Wednesday, October 01, 2008

EVERYTHING you need to understand the economic crisis

Okay, forget my last post. It is a good primer but it makes everything seem deceptively rosy if you don't know how the one piece it talks about fits into the broader picture.

What you need is a crash course on finance and then a specific discussion on where we are today and exactly how Paulson's plan would affect the situation.

A friend and former co-worker of mine, Sal Khan, has posted a series of absolutely brilliant videos that do exactly that. Start here:

Bailout 1: Liquidity vs. Solvency

The first videos step you through the necessary finance background. They do take some time to go through, but they're well worth it if you really want to understand what's going on at a deep level.

If you're already strong on finance, skip ahead to part 8:

Bailout 8: Systemic Risk

Or jump to his analysis of the Paulson Plan (though it may be a little harder to follow if you haven't seen the previous installments):

Bailout 9: Paulson's Plan

I cannot stress enough how IMMENSELY helpful and informative Sal's presentations are. I feel like I've just gone through a Finance MBA program and now I have a really strong grasp of what's going on out there. It IS crazy-complex, but Sal does an amazing job of maintaining clarity and clearly demonstrating the risks and consequences.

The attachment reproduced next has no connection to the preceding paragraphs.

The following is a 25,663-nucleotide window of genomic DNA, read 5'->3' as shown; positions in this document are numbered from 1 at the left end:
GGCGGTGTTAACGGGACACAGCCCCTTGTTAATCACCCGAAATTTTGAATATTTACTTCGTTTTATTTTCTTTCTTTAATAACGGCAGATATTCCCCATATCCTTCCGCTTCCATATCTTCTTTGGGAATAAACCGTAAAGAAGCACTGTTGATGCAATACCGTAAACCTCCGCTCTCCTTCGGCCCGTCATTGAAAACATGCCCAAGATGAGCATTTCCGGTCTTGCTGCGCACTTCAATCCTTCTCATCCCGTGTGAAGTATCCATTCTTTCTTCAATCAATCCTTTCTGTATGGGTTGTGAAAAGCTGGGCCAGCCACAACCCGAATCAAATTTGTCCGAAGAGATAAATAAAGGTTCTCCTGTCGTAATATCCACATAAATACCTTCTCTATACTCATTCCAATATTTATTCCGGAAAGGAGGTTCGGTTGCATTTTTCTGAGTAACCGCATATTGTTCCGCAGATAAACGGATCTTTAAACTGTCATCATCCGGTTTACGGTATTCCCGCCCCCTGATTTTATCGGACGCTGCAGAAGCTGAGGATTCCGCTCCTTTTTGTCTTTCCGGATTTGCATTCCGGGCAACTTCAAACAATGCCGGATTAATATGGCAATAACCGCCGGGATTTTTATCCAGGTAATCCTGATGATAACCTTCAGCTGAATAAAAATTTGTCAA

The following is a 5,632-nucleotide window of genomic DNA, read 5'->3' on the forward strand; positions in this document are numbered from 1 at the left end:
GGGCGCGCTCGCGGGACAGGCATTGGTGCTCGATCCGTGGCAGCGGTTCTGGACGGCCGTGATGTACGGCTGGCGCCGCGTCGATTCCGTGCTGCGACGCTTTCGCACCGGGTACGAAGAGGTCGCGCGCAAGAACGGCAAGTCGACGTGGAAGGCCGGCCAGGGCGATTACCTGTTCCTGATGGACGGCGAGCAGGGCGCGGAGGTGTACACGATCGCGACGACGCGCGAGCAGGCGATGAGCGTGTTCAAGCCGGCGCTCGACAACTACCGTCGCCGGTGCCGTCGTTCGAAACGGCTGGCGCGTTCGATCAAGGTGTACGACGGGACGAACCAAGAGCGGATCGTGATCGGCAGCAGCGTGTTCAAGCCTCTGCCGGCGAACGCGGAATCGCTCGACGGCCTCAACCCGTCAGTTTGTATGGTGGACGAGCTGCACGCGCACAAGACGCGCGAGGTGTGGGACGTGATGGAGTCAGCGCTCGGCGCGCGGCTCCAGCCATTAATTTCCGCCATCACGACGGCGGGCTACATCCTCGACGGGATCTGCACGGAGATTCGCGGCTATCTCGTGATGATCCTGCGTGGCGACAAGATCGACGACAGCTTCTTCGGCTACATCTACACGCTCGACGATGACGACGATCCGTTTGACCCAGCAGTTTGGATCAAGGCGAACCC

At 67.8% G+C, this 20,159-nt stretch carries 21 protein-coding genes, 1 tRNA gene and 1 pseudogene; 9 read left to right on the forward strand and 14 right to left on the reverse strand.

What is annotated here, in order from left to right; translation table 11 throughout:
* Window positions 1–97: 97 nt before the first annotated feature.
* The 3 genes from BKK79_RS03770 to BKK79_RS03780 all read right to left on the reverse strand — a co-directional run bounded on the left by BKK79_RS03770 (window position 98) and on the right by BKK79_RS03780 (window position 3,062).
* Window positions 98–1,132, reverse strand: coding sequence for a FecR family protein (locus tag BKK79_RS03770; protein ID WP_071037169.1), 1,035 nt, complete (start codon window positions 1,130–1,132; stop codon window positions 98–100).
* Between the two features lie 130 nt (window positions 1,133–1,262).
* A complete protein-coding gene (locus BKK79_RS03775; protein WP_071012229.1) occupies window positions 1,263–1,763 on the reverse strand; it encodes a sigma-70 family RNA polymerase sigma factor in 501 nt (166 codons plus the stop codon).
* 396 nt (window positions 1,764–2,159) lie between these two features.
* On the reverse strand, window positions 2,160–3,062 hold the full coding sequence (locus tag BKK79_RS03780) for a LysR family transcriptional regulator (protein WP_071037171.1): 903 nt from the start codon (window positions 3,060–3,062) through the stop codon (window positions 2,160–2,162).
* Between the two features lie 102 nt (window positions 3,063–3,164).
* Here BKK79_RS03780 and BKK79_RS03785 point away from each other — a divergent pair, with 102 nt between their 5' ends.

I wish every member of Congress would watch Sal's presentations.

By the way, if you're dubious as to Sal's credentials, he is one of the smartest people I know and is obviously a gifted communicator and educator. He's also ridiculously over-educated:

Sal received his MBA from Harvard Business School where he was president of the student body. He also holds a Masters in electrical engineering and computer science, a BS in electrical engineering and computer science, and a BS in mathematics from MIT where he was president of the the Class of 1998.

If you find Sal's presentations helpful, please do spread the word and have others watch them. With something this mysterious and complex we absolutely have to help the public become more educated on the subject.


Post a Comment

<< Home